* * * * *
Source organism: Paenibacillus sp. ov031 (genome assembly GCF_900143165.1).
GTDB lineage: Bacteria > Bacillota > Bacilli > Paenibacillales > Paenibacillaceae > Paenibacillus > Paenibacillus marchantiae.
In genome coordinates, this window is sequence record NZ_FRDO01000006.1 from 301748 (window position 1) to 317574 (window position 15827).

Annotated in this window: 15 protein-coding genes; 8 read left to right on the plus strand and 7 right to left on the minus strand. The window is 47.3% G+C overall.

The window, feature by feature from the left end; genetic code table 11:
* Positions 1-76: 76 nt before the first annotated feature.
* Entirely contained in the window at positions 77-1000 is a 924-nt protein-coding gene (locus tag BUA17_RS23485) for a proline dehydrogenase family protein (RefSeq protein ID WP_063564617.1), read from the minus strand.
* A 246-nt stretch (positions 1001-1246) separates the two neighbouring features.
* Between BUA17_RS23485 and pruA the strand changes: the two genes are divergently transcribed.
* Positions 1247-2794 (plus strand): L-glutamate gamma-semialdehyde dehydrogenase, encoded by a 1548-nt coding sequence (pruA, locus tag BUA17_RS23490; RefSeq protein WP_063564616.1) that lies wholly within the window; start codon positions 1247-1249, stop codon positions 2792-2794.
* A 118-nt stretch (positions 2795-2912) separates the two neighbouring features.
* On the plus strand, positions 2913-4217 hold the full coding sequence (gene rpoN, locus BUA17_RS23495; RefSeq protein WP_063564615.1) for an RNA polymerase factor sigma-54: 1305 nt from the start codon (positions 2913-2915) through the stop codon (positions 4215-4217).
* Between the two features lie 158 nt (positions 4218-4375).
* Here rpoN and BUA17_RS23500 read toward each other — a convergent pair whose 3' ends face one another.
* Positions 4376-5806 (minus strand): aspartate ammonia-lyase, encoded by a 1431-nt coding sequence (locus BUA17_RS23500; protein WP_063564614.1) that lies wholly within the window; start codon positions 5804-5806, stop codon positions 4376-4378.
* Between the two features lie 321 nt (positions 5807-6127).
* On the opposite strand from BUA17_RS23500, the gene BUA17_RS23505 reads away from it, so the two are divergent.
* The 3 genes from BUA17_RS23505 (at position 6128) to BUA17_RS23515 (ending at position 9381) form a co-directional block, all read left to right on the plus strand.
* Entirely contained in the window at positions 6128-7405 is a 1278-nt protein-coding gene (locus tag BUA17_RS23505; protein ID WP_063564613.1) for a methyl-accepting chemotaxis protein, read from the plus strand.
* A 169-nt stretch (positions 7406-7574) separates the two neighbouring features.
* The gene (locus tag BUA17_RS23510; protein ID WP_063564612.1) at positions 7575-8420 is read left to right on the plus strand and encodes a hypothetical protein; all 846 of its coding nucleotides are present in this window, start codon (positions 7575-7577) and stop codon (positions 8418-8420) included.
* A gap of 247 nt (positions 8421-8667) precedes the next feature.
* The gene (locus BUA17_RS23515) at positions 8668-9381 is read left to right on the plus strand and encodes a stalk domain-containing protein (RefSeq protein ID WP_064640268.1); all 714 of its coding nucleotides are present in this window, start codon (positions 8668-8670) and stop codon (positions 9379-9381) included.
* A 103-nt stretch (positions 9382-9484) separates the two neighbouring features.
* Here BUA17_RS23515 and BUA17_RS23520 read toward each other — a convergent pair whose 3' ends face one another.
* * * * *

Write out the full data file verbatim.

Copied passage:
Source organism: Paenibacillus sp. ov031 (genome assembly GCF_900143165.1).
GTDB lineage: Bacteria > Bacillota > Bacilli > Paenibacillales > Paenibacillaceae > Paenibacillus > Paenibacillus marchantiae.
In genome coordinates, this window is sequence record NZ_FRDO01000006.1 from 301748 (window position 1) to 317574 (window position 15827).

Annotated in this window: 15 protein-coding genes; 8 read left to right on the plus strand and 7 right to left on the minus strand. The window is 47.3% G+C overall.

The window, feature by feature from the left end; genetic code table 11:
* Positions 1-76: 76 nt before the first annotated feature.
* Entirely contained in the window at positions 77-1000 is a 924-nt protein-coding gene (locus tag BUA17_RS23485) for a proline dehydrogenase family protein (RefSeq protein ID WP_063564617.1), read from the minus strand.
* A 246-nt stretch (positions 1001-1246) separates the two neighbouring features.
* Between BUA17_RS23485 and pruA the strand changes: the two genes are divergently transcribed.
* Positions 1247-2794 (plus strand): L-glutamate gamma-semialdehyde dehydrogenase, encoded by a 1548-nt coding sequence (pruA, locus tag BUA17_RS23490; RefSeq protein WP_063564616.1) that lies wholly within the window; start codon positions 1247-1249, stop codon positions 2792-2794.
* A 118-nt stretch (positions 2795-2912) separates the two neighbouring features.
* On the plus strand, positions 2913-4217 hold the full coding sequence (gene rpoN, locus BUA17_RS23495; RefSeq protein WP_063564615.1) for an RNA polymerase factor sigma-54: 1305 nt from the start codon (positions 2913-2915) through the stop codon (positions 4215-4217).
* Between the two features lie 158 nt (positions 4218-4375).
* Here rpoN and BUA17_RS23500 read toward each other — a convergent pair whose 3' ends face one another.
* Positions 4376-5806 (minus strand): aspartate ammonia-lyase, encoded by a 1431-nt coding sequence (locus BUA17_RS23500; protein WP_063564614.1) that lies wholly within the window; start codon positions 5804-5806, stop codon positions 4376-4378.
* Between the two features lie 321 nt (positions 5807-6127).
* On the opposite strand from BUA17_RS23500, the gene BUA17_RS23505 reads away from it, so the two are divergent.
* The 3 genes from BUA17_RS23505 (at position 6128) to BUA17_RS23515 (ending at position 9381) form a co-directional block, all read left to right on the plus strand.
* Entirely contained in the window at positions 6128-7405 is a 1278-nt protein-coding gene (locus tag BUA17_RS23505; protein ID WP_063564613.1) for a methyl-accepting chemotaxis protein, read from the plus strand.
* A 169-nt stretch (positions 7406-7574) separates the two neighbouring features.
* The gene (locus tag BUA17_RS23510; protein ID WP_063564612.1) at positions 7575-8420 is read left to right on the plus strand and encodes a hypothetical protein; all 846 of its coding nucleotides are present in this window, start codon (positions 7575-7577) and stop codon (positions 8418-8420) included.
* A gap of 247 nt (positions 8421-8667) precedes the next feature.
* The gene (locus BUA17_RS23515) at positions 8668-9381 is read left to right on the plus strand and encodes a stalk domain-containing protein (RefSeq protein ID WP_064640268.1); all 714 of its coding nucleotides are present in this window, start codon (positions 8668-8670) and stop codon (positions 9379-9381) included.
* A 103-nt stretch (positions 9382-9484) separates the two neighbouring features.
* Here BUA17_RS23515 and BUA17_RS23520 read toward each other — a convergent pair whose 3' ends face one another.